Investors can benefit from tranched preferred stock because they can make subsequent funding contingent upon certain dates or company milestones. An investor that is financing a biotech company with a therapy in the approval process with a government agency like the FDA is a good example. The investor wants to help finance the research and development of the therapy, but the investor would also like to mitigate the risk associated with such an investment. If the FDA approves it, the therapy becomes much more valuable, and having the ability to make future investment contingent on FDA approval helps reduce risk for the investor. Such an arrangement allows the investor to gain more upside for less capital because as the company increases in value the contractual obligations of the amount required for future preferred share issuances doesn’t change.

Mechanics of Tranched Preferred Stock

The subsequent tranche can be (1) a forward contract (the issuer must issue, and the investor must purchase shares in the future, either on fixed or determinable dates or potentially upon the resolution of future contingencies), (2) a purchased put (issuer has the right but not the obligation to issue additional shares), or (3) a written call (investor has the right but not the obligation to purchase additional shares) on the preferred shares. The timing of the subsequent tranches can be determined by a specific date or the occurrence of a specific event. The following timeline shows when the issuances occur.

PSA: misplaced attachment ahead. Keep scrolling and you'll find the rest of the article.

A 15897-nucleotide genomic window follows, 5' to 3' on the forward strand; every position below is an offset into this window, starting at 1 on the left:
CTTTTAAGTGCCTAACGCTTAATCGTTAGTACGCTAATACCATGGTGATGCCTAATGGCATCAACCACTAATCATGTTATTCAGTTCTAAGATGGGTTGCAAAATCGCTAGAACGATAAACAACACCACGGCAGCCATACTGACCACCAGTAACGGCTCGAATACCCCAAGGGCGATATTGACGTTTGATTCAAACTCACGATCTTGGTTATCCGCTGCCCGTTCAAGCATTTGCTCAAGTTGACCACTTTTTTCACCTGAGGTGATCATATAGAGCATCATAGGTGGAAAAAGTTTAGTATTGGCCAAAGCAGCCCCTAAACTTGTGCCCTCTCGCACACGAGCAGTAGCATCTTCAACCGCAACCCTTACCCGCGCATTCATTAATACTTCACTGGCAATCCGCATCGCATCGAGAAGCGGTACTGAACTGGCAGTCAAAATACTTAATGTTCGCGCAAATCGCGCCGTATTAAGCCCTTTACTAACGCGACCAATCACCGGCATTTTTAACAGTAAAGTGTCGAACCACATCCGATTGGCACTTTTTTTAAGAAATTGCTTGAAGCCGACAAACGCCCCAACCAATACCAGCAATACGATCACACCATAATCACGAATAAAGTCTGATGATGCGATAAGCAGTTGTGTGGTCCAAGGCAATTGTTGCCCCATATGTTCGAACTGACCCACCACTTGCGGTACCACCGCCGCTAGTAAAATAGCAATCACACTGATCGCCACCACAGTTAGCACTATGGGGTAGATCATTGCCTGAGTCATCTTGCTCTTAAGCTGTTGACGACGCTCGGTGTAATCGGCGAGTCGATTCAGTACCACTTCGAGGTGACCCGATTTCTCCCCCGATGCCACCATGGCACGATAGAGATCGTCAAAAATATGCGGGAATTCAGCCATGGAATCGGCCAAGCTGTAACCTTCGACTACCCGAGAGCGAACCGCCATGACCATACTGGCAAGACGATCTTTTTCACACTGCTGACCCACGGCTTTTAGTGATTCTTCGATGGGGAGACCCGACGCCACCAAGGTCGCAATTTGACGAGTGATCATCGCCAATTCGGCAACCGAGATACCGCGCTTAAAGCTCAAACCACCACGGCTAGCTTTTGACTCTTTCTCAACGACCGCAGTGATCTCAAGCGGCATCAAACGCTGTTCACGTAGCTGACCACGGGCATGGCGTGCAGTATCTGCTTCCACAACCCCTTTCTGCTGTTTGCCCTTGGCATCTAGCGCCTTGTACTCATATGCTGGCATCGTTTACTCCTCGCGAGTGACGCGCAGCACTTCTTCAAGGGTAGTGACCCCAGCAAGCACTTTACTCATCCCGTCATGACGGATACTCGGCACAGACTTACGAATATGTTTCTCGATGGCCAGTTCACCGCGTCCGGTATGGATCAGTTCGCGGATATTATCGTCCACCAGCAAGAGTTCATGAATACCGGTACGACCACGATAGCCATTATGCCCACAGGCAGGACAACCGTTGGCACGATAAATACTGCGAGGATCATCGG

Accounting for Tranched Preferred Stock

Accounting for tranched preferred stock requires careful analysis. The first step is to determine if the subsequent issuances are freestanding financial instruments or embedded features of the original issuance. A freestanding financial instrument is defined in ASC 480 as an instrument that meets one of two conditions: (1) it is entered into separately and apart from any of the entity’s other financial instruments or equity transactions or (2) it is entered into in conjunction with some other transaction and is legally detachable and separately exercisable. Since the tranches are agreed upon at closing, they must be analyzed under the second condition to determine if they are legally detachable and separately exercisable.

Legally detachable generally means that the different instruments (in this case the original issuance and the future issuances) can be held by separate parties. If the original investor can sell the preferred stock but maintain the tranche rights, the instruments are legally detachable. To determine what rights are available to each party, it may be necessary to involve legal counsel.

Separately exercisable generally means that one instrument can be exercised without terminating the other. If the tranche rights can be exercised and the original preferred stock can remain outstanding, the instruments are separately exercisable. This is generally the case for tranched preferred stock, but once again, it is wise to involve legal counsel to determine with certainty.